Craven’s reasoning is that the objective of our decision-making process should be to avoid the top right cell. He observes that we cannot control which row we are in because we don’t know for sure the outcome of the science; but we can avoid the top right cell (total disaster) because we can control which column we are in. We should choose to “do something” to ensure that we end up in the right column rather than the left column.
There are many problems with this approach.
The first problem is that this argument proves too much. The premise — that something really, really bad might happen — is undoubtedly true: there is a virtually unlimited supply of hypotheses about things that might go wrong. The less evidence required for any particular catastrophe, the longer the list of bad things we can make. Craven’s mode of argument could be used to prove that we should “do something” about any — or all — of them.
Go through the entire video and replace “global warming” with “Saddam Hussein has weapons of mass destruction”:
Saddam Hussein might have WMDs, which he could be planning to use against the United States. No one can prove that he does not because, as members of the neocon war party enjoyed pointing out, you can’t prove a negative.
Even trying to use reason to figure out whether or not Saddam has WMDs is what Mr. Craven would call “row thinking,” while what we need in dark times such as these is “column thinking.”
As Craven would undoubtedly agree, we don’t know whether Saddam has WMDs or not. In the worst case, Saddam has WMDs and he will use them against the United States. If we “take action” by invading Iraq and deposing Saddam, then we can eliminate the worst case. If we “do nothing” through “inaction” then the worst case might happen anyway.
It is true that we will incur costs by invading Iraq: dollars, some American deaths. Maybe we disrupt the lives of Iraqis a bit. But the cost of the worst case is incalculable.
The conclusion is therefore inescapable to all rational and right-minded people: we must invade Iraq.
Glenn Greenwald, in a recent piece, points out that this exact argument is being used to defend the decision to go to war in Iraq. And now the war party is using the same argument to lie the country into a war with Iran (“we cannot allow a nuclear Iran“) even though there is no credible evidence that Iran has a nuclear weapons program — it takes Scott Horton less than seven minutes to debunk the propaganda on this issue.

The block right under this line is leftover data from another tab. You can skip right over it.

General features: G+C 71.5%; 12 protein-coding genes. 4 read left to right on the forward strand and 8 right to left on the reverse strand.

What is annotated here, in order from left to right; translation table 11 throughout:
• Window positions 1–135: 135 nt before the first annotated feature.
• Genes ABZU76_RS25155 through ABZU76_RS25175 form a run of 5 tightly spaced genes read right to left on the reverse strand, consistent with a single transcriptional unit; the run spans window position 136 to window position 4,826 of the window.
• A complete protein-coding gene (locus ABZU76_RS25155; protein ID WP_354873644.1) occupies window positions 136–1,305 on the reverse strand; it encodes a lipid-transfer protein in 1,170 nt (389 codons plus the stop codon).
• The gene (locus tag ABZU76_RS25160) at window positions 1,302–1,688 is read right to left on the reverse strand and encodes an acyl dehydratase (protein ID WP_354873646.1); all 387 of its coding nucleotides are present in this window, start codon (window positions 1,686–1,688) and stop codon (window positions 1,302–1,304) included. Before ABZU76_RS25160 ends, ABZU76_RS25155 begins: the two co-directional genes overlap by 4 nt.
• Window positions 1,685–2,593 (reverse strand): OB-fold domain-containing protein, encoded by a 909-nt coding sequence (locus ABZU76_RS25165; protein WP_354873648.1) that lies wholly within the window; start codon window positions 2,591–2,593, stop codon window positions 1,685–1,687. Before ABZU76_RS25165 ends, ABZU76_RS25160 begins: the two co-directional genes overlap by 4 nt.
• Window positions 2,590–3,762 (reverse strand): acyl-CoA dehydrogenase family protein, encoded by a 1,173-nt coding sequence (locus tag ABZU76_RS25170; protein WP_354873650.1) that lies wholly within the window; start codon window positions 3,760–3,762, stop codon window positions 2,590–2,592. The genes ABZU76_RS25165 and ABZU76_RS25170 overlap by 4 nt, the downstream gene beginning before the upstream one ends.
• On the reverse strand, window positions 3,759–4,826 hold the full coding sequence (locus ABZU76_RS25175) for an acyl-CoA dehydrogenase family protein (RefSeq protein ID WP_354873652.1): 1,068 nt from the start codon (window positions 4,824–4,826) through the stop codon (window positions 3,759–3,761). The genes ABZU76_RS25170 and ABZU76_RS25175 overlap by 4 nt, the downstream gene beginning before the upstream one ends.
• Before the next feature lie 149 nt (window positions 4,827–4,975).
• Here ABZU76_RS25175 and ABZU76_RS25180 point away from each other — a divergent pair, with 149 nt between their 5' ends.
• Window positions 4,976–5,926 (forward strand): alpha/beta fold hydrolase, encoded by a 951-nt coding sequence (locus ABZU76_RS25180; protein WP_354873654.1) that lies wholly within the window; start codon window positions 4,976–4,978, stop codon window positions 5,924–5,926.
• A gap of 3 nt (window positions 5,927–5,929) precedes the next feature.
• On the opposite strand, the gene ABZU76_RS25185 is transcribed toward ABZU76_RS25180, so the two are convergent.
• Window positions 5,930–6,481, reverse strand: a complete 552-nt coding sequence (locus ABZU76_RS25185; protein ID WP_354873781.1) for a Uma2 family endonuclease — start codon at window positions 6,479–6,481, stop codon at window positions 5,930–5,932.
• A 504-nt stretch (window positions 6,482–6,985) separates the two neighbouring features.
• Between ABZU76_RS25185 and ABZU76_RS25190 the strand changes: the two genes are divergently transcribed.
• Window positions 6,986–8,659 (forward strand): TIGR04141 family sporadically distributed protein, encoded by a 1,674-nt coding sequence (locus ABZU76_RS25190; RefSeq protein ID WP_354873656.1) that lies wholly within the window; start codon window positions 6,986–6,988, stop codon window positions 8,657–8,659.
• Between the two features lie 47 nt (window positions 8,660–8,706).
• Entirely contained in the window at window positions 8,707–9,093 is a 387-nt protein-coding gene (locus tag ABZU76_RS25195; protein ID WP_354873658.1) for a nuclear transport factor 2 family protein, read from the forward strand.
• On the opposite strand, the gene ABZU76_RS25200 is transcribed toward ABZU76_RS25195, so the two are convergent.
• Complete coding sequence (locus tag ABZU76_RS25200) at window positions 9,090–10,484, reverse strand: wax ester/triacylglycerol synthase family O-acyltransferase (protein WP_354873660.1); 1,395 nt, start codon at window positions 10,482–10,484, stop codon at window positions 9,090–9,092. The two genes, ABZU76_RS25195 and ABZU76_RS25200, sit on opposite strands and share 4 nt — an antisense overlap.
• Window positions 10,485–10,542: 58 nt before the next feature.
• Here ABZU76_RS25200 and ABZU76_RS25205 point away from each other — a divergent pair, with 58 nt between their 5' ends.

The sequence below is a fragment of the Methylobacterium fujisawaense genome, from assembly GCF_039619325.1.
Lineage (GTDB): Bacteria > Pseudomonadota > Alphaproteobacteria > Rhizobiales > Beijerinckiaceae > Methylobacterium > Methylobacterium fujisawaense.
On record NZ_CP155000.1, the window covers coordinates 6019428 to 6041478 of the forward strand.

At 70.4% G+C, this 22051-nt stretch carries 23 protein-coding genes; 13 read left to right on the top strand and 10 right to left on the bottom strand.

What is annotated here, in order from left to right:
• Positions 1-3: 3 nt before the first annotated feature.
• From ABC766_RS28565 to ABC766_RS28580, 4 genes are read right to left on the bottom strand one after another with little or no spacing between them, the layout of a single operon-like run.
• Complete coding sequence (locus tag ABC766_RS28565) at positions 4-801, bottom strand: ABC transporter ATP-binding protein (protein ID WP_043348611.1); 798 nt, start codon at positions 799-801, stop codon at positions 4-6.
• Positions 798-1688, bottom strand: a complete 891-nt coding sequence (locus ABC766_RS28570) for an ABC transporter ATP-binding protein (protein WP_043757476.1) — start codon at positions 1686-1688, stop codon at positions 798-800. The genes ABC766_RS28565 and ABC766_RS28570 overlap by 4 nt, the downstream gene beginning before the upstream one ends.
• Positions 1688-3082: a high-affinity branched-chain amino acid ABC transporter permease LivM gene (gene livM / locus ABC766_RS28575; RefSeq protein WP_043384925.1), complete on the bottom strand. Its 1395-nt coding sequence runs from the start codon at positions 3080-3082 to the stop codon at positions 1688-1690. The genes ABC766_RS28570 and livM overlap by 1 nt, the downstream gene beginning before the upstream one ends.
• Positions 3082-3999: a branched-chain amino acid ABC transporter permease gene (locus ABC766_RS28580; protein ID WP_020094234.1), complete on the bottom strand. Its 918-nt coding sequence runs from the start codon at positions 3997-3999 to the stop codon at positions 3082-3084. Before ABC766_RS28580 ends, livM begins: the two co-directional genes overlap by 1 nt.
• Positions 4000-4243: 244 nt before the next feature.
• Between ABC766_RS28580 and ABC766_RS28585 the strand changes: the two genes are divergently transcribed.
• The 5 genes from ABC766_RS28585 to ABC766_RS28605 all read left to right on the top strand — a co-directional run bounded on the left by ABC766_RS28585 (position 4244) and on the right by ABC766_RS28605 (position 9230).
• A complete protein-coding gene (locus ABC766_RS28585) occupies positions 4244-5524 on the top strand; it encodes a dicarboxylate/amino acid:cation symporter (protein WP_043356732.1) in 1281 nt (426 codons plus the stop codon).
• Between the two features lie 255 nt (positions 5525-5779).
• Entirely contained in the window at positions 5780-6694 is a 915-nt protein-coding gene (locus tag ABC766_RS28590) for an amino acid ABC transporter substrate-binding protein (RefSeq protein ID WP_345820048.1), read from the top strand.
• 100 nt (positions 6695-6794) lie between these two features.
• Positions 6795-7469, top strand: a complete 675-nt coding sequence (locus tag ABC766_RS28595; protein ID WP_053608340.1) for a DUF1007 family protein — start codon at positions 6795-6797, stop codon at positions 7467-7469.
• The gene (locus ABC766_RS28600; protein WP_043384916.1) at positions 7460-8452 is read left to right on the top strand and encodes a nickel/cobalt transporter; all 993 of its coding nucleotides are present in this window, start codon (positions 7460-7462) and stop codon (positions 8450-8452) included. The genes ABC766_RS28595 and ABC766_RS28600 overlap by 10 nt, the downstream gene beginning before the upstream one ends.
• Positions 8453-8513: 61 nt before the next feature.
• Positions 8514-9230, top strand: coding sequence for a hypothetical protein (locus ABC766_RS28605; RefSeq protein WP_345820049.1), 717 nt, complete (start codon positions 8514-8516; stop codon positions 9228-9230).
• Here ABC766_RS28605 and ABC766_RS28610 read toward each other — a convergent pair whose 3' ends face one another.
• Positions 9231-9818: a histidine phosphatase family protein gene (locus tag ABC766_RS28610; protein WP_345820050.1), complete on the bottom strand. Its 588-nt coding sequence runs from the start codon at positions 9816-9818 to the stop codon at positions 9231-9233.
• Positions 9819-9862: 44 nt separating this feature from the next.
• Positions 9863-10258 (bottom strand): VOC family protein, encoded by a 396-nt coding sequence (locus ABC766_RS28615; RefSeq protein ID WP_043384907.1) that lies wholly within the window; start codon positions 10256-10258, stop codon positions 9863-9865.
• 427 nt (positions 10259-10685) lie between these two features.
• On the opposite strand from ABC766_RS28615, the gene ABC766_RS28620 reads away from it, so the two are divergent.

The second problem I will address is that Craven’s argument proves nothing at all. His objective is to show that we should do something to avoid the worst case. But to prove that we must “do something” is to prove nothing. He organizes the problem around a set of abstract choices. But in life, we face only concrete choices, not abstract ones. While deciding to “do something” about an issue in your life that you have been ignoring might be an important psychological step, it is still not an actionable decision. What to do is the real decision and cannot be separated from the decision to “do something.”
Another way of saying this is that the grid describing reality has more than two columns. It has infinitely many columns representing the infinite range of choices that exist in the real world. Craven’s mode of argument provides no guidance as to how many resources should be expended or in what direction to address the problem.
The aim of Craven’s argument is to show that we can avoid the worse case without resolving the science. But this is only true if we choose a concrete plan that has the desired result. We have an infinite range of choices that all involve doing something — and some other choices that involve watching and waiting. Because our resources are finite, we could not adopt all policy proposals. To avoid the worse case, we would have to evaluate whether each proposal might have any benefits at all and whether the benefits outweigh the costs. Should we choose one staggeringly expensive plan that might work? Or ten less expensive plans that each have a chance of working?
If we use up a vast amount of resources on one very small risk, then we will be in a worse position to deal with other problems that do materialize. Maybe the best course is to do nothing right now, relying on economic growth to increase our wealth and therefore our range of choices in the future?
The argument can be used to prove whatever conclusion you want, depending on what you posit as the worst case. For example, try using the argument on the following worst case: we implement restrictive carbon-emission legislation and that causes even worse climate change. Or this: destroy the world’s economy fighting a problem that doesn’t exist (AGW), and then a very real — and much bigger — crisis emerges (and, as Mr. Craven points out, science cannot prove whether this will or will not happen), but we have no more wealth left to address it. Craven’s contention proves that we should do nothing now so that we can address the real worst case that has not yet shown its face.
This brings us to another gross deficiency in Craven’s argument: the choice among the many concrete options that we have depends on our understanding the cause and effect of each choice. To “do something” is for us to create some causes that we believe have certain effects. We cannot evaluate the effect of any cause without relying on the science of the issue. The science applied to any concrete proposal is essentially the same controversial science that Craven claims we don’t need in order to reach a conclusion about what to do.